By Mark Shivar
What Matters in North Carolina
October 19, 2016
Franklin Graham’s Decision America tour was in Raleigh last Thursday with citizens gathering at the North Carolina state capitol for prayer and words of encouragement from Graham. Having been all across the country sharing messages of encouragement and hope, Graham concluded the tour before a crowd of over 14,000 that were excited to be a part of his effort to awaken America to the need for prayer.
Graham, son of Rev. Billy Graham and Ruth Graham, is widely known for the work of his organization, Samaritan’s Purse, a global ministry organization that helps those in need all over the world, particularly victims of war, poverty, natural disasters, disease, and famine.
Striking in its difference to other gatherings of late that have called themselves “Moral Mondays,” this was not a group of protesters bused in from other states. These were mostly folks from the Triangle vicinity, not assembled to protest, but rather to pray.
If the word “moral” means concerned with the principles of right and wrong behavior and the goodness or badness of human character, there is no comparison between this event and others that equate morality with government programs, and advocate for taking the lives of the unborn. Rev. Barber could learn a thing or two about what is important when gathering people together in the name of morality.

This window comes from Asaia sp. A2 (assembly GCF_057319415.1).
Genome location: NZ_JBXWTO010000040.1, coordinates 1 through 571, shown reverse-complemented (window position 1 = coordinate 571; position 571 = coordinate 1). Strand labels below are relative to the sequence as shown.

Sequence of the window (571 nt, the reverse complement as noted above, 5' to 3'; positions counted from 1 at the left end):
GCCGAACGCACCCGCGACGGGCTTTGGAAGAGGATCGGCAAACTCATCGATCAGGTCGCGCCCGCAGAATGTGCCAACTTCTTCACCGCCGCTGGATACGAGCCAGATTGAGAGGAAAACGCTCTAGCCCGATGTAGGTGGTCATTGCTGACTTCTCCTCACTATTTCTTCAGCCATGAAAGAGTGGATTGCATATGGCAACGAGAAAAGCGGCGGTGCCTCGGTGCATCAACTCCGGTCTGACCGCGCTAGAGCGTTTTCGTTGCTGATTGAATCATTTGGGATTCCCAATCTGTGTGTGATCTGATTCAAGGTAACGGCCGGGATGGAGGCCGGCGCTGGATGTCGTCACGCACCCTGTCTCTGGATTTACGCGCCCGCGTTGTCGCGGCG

One might wonder what would cause so many people to take time out of the middle of a Thursday to be a part of such an event. Ashley McSwain, founder and CEO of Foundation Restoration, a marriage and therapy non-profit, said, “I was compelled to attend the Franklin Graham Decision America Tour because I am very concerned about our nation. Many of the decisions that are being made by those in positions of power are concerning, and overall, there’s been a huge decline in the morality of our country. There’s power in prayer, and I wanted to take advantage of this opportunity because I care about our nation deeply.”
Her hope was realized as there were literally thousands of like-minded people at the event. However, instead of loud, rambunctious singing intended to disrupt proceedings, their songs were directed in praise to the God whom they had come to acknowledge. Rather than hoping to have their hands cuffed and make a show of being arrested for violating the law, these were ordinary people ready to join hands with one another in prayer.
In a time when politicians and government can be frustrating, Graham was able to inspire hope with the reminder that people of faith ought to pray and believe that there is still hope for the nation. Rev. Barber typically inspires a handful of activists to get their mug shots taken.
McSwain said she felt emboldened after attending the event and had some encouragement of her own for others. McSwain said, “My thoughts for people of faith in this election season is to not be deceived. Much is at stake in this election, and I believe we must all be praying for wisdom, for our nation, and we must stand up for what we believe in.”
Moral Monday could learn a lot from Decision America, which proved to be a Moral Thursday for many in Raleigh. Praying for change as opposed to trying to get chained would go a long way in giving a measure of credibility to the protests that have heretofore been largely inconsequential. Preaching hope in God for our country instead of a bullhorn full of leftist intolerance seems to be much more moral.
Mark Shivar lives in Raleigh, North Carolina. He is the host of “What Matters in North Carolina,” a podcast that is featured daily on the Freedom Action Network. He also is a writer at Civitas Institute.